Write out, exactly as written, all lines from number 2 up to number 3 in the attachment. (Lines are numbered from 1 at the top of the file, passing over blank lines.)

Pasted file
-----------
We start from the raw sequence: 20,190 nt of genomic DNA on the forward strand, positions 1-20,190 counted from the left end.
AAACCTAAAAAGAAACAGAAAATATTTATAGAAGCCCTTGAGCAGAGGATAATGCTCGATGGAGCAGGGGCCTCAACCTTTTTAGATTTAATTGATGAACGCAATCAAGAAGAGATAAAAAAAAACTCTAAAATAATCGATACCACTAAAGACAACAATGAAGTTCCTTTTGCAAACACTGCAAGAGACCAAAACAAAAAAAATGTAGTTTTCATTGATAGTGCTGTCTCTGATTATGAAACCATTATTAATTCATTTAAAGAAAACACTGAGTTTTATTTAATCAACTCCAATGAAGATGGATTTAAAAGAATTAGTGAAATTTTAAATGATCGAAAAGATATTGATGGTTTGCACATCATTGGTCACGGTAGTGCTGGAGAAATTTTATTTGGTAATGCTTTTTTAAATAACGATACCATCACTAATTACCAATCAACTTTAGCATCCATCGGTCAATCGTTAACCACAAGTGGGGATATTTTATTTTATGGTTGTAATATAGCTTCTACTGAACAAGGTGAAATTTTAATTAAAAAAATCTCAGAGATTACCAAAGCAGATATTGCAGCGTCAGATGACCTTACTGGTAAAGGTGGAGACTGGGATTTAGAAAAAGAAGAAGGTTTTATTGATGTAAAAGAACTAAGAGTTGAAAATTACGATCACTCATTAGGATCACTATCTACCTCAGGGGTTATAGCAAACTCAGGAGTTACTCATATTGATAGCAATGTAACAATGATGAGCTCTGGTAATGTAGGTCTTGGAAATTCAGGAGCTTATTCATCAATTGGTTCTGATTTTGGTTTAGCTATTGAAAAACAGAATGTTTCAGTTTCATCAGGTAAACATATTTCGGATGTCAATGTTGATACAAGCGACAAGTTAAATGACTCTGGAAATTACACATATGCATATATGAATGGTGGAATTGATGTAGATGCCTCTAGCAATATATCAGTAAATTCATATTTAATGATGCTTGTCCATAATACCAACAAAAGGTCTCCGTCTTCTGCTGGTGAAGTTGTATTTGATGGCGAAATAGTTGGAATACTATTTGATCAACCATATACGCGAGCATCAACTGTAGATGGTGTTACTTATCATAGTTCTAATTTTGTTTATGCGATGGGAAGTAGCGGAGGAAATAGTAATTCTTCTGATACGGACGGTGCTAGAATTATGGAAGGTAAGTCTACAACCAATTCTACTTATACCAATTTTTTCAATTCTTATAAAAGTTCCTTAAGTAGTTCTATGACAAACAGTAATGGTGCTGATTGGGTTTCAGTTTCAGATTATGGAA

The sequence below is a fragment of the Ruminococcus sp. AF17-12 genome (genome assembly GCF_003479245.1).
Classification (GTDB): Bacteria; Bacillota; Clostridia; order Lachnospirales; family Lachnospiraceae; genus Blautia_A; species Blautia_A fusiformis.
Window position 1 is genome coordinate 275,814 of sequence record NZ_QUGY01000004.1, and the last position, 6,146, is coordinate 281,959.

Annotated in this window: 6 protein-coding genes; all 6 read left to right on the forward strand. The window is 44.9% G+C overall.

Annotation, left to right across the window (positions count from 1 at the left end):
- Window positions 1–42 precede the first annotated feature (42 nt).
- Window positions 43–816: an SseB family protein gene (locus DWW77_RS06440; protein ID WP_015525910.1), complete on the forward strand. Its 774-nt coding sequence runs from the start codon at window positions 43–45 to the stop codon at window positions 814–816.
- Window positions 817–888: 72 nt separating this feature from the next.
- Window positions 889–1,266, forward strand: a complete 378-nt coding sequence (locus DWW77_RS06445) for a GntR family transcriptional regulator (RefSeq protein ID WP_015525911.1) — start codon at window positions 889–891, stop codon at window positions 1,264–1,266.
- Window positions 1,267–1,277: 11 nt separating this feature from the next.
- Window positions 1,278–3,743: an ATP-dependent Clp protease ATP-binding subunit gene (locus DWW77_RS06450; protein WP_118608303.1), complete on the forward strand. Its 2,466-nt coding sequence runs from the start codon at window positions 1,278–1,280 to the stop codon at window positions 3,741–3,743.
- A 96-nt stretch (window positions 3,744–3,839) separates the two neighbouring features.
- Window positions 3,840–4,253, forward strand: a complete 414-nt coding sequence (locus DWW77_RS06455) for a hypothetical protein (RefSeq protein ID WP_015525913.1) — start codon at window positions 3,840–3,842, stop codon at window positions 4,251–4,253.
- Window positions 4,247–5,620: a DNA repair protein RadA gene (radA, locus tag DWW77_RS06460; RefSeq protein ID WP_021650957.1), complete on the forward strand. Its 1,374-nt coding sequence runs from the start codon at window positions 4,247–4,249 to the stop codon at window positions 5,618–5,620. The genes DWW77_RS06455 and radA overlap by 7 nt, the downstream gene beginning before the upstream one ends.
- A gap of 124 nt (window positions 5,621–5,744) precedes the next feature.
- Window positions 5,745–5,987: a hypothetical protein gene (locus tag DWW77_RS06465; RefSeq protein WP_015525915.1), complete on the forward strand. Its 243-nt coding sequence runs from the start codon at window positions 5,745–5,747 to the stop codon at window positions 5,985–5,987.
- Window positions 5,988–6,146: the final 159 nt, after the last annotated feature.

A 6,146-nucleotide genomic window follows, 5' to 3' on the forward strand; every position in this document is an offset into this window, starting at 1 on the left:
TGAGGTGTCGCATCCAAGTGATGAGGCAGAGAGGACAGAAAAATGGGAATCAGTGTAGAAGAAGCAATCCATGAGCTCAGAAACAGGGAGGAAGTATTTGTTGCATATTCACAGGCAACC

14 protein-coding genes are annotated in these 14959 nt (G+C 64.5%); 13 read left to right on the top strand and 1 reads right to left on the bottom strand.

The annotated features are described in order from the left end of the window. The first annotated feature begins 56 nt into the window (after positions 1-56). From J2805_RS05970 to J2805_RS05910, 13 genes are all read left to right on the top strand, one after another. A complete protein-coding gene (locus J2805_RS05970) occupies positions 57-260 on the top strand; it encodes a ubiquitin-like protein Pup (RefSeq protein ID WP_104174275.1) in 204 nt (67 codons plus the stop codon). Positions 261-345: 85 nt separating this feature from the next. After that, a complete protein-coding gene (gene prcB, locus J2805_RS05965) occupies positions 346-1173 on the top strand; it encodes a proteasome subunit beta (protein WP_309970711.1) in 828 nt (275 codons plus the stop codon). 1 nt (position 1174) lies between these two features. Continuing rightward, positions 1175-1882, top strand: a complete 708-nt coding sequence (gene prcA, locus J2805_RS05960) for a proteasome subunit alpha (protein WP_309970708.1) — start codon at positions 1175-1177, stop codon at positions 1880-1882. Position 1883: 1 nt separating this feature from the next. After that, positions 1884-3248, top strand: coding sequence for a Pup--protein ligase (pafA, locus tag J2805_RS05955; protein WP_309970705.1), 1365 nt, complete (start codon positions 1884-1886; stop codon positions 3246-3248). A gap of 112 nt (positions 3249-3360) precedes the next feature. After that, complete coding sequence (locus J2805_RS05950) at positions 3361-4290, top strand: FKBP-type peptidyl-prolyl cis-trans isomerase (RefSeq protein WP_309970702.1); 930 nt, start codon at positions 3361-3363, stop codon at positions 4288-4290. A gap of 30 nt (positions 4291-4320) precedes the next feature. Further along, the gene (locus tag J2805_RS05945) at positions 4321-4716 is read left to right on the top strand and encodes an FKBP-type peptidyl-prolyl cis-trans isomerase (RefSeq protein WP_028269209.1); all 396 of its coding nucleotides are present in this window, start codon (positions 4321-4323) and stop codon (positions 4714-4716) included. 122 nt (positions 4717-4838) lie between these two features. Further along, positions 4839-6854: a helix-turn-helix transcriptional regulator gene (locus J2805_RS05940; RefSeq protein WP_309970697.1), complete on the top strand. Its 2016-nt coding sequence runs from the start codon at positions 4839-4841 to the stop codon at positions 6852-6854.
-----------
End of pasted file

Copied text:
AAACCTAAAAAGAAACAGAAAATATTTATAGAAGCCCTTGAGCAGAGGATAATGCTCGATGGAGCAGGGGCCTCAACCTTTTTAGATTTAATTGATGAACGCAATCAAGAAGAGATAAAAAAAAACTCTAAAATAATCGATACCACTAAAGACAACAATGAAGTTCCTTTTGCAAACACTGCAAGAGACCAAAACAAAAAAAATGTAGTTTTCATTGATAGTGCTGTCTCTGATTATGAAACCATTATTAATTCATTTAAAGAAAACACTGAGTTTTATTTAATCAACTCCAATGAAGATGGATTTAAAAGAATTAGTGAAATTTTAAATGATCGAAAAGATATTGATGGTTTGCACATCATTGGTCACGGTAGTGCTGGAGAAATTTTATTTGGTAATGCTTTTTTAAATAACGATACCATCACTAATTACCAATCAACTTTAGCATCCATCGGTCAATCGTTAACCACAAGTGGGGATATTTTATTTTATGGTTGTAATATAGCTTCTACTGAACAAGGTGAAATTTTAATTAAAAAAATCTCAGAGATTACCAAAGCAGATATTGCAGCGTCAGATGACCTTACTGGTAAAGGTGGAGACTGGGATTTAGAAAAAGAAGAAGGTTTTATTGATGTAAAAGAACTAAGAGTTGAAAATTACGATCACTCATTAGGATCACTATCTACCTCAGGGGTTATAGCAAACTCAGGAGTTACTCATATTGATAGCAATGTAACAATGATGAGCTCTGGTAATGTAGGTCTTGGAAATTCAGGAGCTTATTCATCAATTGGTTCTGATTTTGGTTTAGCTATTGAAAAACAGAATGTTTCAGTTTCATCAGGTAAACATATTTCGGATGTCAATGTTGATACAAGCGACAAGTTAAATGACTCTGGAAATTACACATATGCATATATGAATGGTGGAATTGATGTAGATGCCTCTAGCAATATATCAGTAAATTCATATTTAATGATGCTTGTCCATAATACCAACAAAAGGTCTCCGTCTTCTGCTGGTGAAGTTGTATTTGATGGCGAAATAGTTGGAATACTATTTGATCAACCATATACGCGAGCATCAACTGTAGATGGTGTTACTTATCATAGTTCTAATTTTGTTTATGCGATGGGAAGTAGCGGAGGAAATAGTAATTCTTCTGATACGGACGGTGCTAGAATTATGGAAGGTAAGTCTACAACCAATTCTACTTATACCAATTTTTTCAATTCTTATAAAAGTTCCTTAAGTAGTTCTATGACAAACAGTAATGGTGCTGATTGGGTTTCAGTTTCAGATTATGGAA

The sequence below is a fragment of the Ruminococcus sp. AF17-12 genome (genome assembly GCF_003479245.1).